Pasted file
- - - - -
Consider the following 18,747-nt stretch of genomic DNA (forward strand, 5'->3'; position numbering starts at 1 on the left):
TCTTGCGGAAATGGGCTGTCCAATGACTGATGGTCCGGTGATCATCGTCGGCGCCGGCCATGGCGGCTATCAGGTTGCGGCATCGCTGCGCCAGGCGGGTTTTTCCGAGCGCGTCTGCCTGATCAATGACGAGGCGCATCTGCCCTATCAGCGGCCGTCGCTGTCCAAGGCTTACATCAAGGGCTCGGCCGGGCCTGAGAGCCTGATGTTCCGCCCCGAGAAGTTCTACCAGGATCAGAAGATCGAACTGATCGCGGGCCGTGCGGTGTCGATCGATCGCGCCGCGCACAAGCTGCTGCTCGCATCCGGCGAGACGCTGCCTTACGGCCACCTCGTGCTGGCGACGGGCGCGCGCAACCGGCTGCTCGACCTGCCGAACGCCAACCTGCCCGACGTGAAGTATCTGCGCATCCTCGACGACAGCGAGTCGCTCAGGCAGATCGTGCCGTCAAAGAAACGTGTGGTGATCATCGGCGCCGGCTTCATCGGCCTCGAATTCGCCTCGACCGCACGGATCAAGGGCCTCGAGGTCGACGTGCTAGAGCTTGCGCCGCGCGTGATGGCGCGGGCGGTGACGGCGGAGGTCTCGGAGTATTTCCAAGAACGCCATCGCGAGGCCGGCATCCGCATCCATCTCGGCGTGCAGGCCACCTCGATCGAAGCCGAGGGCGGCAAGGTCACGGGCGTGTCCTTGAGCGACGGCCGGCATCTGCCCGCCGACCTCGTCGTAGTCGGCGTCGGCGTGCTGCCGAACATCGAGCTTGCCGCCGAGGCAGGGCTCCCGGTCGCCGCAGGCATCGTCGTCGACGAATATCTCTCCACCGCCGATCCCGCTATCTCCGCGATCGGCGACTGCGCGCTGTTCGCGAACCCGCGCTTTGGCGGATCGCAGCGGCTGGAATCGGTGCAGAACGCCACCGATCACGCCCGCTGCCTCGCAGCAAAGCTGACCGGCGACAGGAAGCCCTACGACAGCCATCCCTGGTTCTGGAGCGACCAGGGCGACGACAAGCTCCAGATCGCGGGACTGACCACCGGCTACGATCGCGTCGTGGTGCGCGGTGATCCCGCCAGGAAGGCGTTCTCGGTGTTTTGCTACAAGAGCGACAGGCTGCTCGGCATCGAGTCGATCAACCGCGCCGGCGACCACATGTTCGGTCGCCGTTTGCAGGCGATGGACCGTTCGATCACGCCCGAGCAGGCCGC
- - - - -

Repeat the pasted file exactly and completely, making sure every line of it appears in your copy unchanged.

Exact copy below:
Consider the following 18,747-nt stretch of genomic DNA (forward strand, 5'->3'; position numbering starts at 1 on the left):
TCTTGCGGAAATGGGCTGTCCAATGACTGATGGTCCGGTGATCATCGTCGGCGCCGGCCATGGCGGCTATCAGGTTGCGGCATCGCTGCGCCAGGCGGGTTTTTCCGAGCGCGTCTGCCTGATCAATGACGAGGCGCATCTGCCCTATCAGCGGCCGTCGCTGTCCAAGGCTTACATCAAGGGCTCGGCCGGGCCTGAGAGCCTGATGTTCCGCCCCGAGAAGTTCTACCAGGATCAGAAGATCGAACTGATCGCGGGCCGTGCGGTGTCGATCGATCGCGCCGCGCACAAGCTGCTGCTCGCATCCGGCGAGACGCTGCCTTACGGCCACCTCGTGCTGGCGACGGGCGCGCGCAACCGGCTGCTCGACCTGCCGAACGCCAACCTGCCCGACGTGAAGTATCTGCGCATCCTCGACGACAGCGAGTCGCTCAGGCAGATCGTGCCGTCAAAGAAACGTGTGGTGATCATCGGCGCCGGCTTCATCGGCCTCGAATTCGCCTCGACCGCACGGATCAAGGGCCTCGAGGTCGACGTGCTAGAGCTTGCGCCGCGCGTGATGGCGCGGGCGGTGACGGCGGAGGTCTCGGAGTATTTCCAAGAACGCCATCGCGAGGCCGGCATCCGCATCCATCTCGGCGTGCAGGCCACCTCGATCGAAGCCGAGGGCGGCAAGGTCACGGGCGTGTCCTTGAGCGACGGCCGGCATCTGCCCGCCGACCTCGTCGTAGTCGGCGTCGGCGTGCTGCCGAACATCGAGCTTGCCGCCGAGGCAGGGCTCCCGGTCGCCGCAGGCATCGTCGTCGACGAATATCTCTCCACCGCCGATCCCGCTATCTCCGCGATCGGCGACTGCGCGCTGTTCGCGAACCCGCGCTTTGGCGGATCGCAGCGGCTGGAATCGGTGCAGAACGCCACCGATCACGCCCGCTGCCTCGCAGCAAAGCTGACCGGCGACAGGAAGCCCTACGACAGCCATCCCTGGTTCTGGAGCGACCAGGGCGACGACAAGCTCCAGATCGCGGGACTGACCACCGGCTACGATCGCGTCGTGGTGCGCGGTGATCCCGCCAGGAAGGCGTTCTCGGTGTTTTGCTACAAGAGCGACAGGCTGCTCGGCATCGAGTCGATCAACCGCGCCGGCGACCACATGTTCGGTCGCCGTTTGCAGGCGATGGACCGTTCGATCACGCCCGAGCAGGCCGC